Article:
08 August 2008
"It was just setting an example to the freshmen," said Etheridge, who added he has not spoken with Furr recently. "It wasn't nothing like bumping heads. It was just showing them that we're here to work and get to the championship." Asked what specifically happened that led to the fight, Etheridge elaborated further. "It's just that everyone was tired," he said. "The heat was bothering everyone. He just didn't push himself hard, but other than that, (it) got the other freshmen to learn and they picked it up today."So, the fight was started intentionally by Etheridge. He freely admits that, and he's made himself enforcer for the Tigers, It was not "tempers boiling over on a hot summer day" as so many have indicated. When asked about it, Tuberville told Ray Mellick:
"We don't encourage anything other than competition," Tuberville said. "Our rule is that no other players are to get involved in a fight; that helmets stay on; and the coaches break it up. I don't want to see players fight. I'd rather they use that energy to compete with each other the right way."But Tubby talks out of both sides of his mouth here. Earlier in the same column:
"Football is a fight," said Auburn coach Tommy Tuberville. "Every down is a fight. Every practice is a fight. Especially in August."So, which is it Coach? Do you not want players to fight - or did you order the code red? It certainly seems like that kind of behavior is encouraged. Etheridge is a starting safety, has admitted to picking a fight, and there's been no mention of any discipline. Why not coach, if you don't encourage anything other than competition? The lack of punishment certainly seems like tacit approval. There are varying reports as to the severity of the fight. We know that Furr didn't practice again after the scuffle - he reportedly "stumbled woozily" off the field and spent the afternoon in the trainer's tent. Tuberville, surpisingly, downplayed it, saying "That wasn't a fight. It was more of a tussle." Thanks for the clarification, Coach. And before we move on - despite what some fans say - let's make it clear - Deron Furr is not a bad kid:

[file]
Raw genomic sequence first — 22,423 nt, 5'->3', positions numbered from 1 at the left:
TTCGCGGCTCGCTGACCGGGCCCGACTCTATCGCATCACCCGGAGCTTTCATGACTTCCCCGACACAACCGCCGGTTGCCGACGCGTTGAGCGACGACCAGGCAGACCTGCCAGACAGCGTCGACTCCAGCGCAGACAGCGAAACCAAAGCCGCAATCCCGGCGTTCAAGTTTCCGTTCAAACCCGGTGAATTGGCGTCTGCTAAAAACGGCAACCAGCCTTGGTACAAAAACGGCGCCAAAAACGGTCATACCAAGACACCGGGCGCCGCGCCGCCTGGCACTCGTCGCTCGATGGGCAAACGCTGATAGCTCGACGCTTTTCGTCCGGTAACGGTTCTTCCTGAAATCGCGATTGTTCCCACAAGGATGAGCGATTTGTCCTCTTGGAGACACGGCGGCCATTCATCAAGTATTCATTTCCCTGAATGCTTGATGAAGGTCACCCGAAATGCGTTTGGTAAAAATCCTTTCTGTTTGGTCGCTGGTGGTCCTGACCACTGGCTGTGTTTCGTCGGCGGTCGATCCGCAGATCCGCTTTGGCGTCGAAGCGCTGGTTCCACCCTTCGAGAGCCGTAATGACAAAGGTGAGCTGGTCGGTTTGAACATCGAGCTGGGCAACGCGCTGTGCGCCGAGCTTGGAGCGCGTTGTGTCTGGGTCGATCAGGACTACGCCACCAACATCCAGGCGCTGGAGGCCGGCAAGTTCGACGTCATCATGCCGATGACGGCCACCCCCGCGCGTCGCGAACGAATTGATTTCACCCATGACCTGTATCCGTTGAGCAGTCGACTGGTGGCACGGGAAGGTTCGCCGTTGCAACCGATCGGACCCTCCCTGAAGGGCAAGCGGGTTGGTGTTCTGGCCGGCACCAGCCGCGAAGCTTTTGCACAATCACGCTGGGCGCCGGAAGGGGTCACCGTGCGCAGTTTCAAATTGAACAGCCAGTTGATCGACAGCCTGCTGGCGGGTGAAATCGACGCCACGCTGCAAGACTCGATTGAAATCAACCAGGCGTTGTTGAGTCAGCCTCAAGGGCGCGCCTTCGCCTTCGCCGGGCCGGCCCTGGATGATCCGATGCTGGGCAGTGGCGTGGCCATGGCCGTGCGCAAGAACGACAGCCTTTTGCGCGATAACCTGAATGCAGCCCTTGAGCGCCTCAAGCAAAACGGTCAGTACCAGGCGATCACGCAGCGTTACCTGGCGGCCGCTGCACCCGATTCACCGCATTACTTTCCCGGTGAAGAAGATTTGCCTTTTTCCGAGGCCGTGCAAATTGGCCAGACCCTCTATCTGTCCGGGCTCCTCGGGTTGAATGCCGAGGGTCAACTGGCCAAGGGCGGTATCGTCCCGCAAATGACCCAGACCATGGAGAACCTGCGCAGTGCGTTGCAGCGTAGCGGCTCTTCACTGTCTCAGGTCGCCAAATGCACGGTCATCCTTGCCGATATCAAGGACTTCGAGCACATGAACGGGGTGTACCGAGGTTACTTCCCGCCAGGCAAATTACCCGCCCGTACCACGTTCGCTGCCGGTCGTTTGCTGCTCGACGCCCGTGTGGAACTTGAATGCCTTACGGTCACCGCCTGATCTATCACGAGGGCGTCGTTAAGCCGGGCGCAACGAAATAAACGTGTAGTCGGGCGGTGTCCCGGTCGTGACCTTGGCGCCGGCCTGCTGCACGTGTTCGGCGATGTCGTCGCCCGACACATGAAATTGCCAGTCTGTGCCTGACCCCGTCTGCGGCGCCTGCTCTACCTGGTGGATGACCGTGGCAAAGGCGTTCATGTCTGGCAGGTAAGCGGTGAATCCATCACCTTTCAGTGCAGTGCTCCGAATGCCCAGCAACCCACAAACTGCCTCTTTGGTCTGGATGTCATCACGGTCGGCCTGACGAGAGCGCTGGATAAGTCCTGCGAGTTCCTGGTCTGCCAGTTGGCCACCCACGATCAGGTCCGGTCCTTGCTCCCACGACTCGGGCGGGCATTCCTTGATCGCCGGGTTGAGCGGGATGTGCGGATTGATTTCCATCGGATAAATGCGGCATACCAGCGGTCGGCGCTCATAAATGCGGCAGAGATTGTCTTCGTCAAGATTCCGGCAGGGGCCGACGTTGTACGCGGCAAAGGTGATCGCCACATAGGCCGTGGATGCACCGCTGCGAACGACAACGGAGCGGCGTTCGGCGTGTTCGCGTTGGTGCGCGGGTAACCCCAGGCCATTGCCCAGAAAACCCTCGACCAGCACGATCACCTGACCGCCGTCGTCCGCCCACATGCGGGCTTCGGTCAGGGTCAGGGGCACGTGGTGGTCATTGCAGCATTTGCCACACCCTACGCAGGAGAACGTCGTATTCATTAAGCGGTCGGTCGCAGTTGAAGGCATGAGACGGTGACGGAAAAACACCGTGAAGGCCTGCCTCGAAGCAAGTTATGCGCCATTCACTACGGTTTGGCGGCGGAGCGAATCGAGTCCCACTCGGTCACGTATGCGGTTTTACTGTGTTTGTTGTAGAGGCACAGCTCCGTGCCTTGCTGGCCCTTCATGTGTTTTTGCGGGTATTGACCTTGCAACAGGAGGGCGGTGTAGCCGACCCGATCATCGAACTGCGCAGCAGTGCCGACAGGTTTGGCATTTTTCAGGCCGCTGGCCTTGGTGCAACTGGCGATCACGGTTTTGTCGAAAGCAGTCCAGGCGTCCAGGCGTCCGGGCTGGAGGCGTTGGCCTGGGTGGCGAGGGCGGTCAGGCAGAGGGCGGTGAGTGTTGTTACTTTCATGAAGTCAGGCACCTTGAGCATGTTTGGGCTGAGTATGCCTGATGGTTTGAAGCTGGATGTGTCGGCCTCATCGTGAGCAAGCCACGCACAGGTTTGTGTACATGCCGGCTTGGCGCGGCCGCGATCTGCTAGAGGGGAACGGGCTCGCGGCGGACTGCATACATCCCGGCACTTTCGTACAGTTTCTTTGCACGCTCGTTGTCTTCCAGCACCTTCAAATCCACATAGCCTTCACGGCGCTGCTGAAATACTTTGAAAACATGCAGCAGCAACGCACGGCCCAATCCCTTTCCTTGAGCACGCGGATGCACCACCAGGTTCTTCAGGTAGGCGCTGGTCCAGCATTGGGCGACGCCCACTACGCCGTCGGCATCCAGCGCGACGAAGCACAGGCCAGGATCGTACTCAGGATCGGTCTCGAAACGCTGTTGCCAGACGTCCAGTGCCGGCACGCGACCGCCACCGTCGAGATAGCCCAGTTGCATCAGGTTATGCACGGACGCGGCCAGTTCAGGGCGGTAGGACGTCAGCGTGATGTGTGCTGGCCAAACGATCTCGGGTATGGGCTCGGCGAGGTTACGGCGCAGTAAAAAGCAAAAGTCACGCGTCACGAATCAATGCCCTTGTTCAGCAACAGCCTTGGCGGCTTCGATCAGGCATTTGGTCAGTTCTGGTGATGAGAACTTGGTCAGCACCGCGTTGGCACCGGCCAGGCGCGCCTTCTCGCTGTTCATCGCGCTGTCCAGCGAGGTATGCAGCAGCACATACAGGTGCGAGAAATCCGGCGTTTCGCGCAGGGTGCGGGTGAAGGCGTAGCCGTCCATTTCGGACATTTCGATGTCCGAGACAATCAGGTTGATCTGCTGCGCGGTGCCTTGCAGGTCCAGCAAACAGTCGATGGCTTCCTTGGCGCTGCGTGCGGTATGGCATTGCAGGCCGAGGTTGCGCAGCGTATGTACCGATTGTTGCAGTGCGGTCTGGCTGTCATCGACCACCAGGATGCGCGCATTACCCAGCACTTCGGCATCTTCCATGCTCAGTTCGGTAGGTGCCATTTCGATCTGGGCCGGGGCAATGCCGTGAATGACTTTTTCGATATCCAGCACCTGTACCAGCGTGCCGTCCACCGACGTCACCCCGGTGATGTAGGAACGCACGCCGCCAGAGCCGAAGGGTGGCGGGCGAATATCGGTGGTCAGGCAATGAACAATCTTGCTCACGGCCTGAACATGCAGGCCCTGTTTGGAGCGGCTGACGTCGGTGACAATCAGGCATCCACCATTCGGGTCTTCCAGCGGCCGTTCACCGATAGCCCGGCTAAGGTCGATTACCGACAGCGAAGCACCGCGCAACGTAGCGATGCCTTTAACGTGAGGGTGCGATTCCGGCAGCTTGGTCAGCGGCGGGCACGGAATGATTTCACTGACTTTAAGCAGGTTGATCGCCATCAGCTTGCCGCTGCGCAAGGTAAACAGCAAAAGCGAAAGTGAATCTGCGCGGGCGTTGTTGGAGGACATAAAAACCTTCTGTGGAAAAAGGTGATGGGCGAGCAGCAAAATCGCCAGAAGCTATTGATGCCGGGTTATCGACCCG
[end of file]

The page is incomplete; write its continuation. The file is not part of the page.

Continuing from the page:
Ideally, Furr will settle on a new destination in the next couple weeks, sit out this season as a redshirt freshman and have four more years of eligibility remaining. He'll have ample time to regain his confidence and start fresh. "DeRon is going to learn from this," DeRon Sr. said. "It's going to do nothing but make him stronger." Tuberville said he hopes Furr prospers, wherever he happens to wind up this fall. "He's a good kid," Tuberville said.You won't find him anywhere saying anything derogatory about Auburn or Tuberville. He (and his family) have handled this with as much class as anyone could hope. The same can't be said for Auburn fans who have apparently littered his Facebook page with nasty-grams. Nice work guys. The second issue revolves around Deron Furr's recruitment. Part of Furr's irritation was apparently built around being moved to safety this spring. During the recruiting process, Auburn gave Furr the impression he'd be a QB - one of the reasons he went there instead of FSU (subscription required):
When he has spoken to Jody Allen, who is handling his recruitment, he said that the Seminoles are interested in him using his athleticism on the defensive side of the ball. "He told me they are interested in me as a free safety, strong safety, or outside linebacker," Furr said. The Tigers, who are recruiting Furr as a quarterback, had had a significant change on the staff with the hiring of a new offensive coordinator in Tony Franklin. Despite the fact that Franklin runs a spread offense, Furr's opinion of Auburn hasn't changed. "The offense is similar to the offense I already run," he said. "It sets me up to use my athleticism in the offense."So, he thought he was going to be the next Pat White, and less than a week into the fall, he's at safety. In all fairness, he did report to Auburn in the spring. Still, it's not the first time Auburn has done this with a talented athlete. Karlos Dansby got this same consideration a few years ago, when he was recruited as a receiver. The balance of the world wanted him on defense, but Tubby promised to let him play offense, and he headed to the Plains. The rest is history. He's a linebacker for the Arizona Cardinals now - so you might say that it worked out for him. But he's not even at Auburn if not for the promise of offense. These sorts of issues generally work themselves out. It's only a matter of time before negative recruiting makes this a self-correcting issue. Deron Furr just brought that time a bit closer for Tubberville and company.
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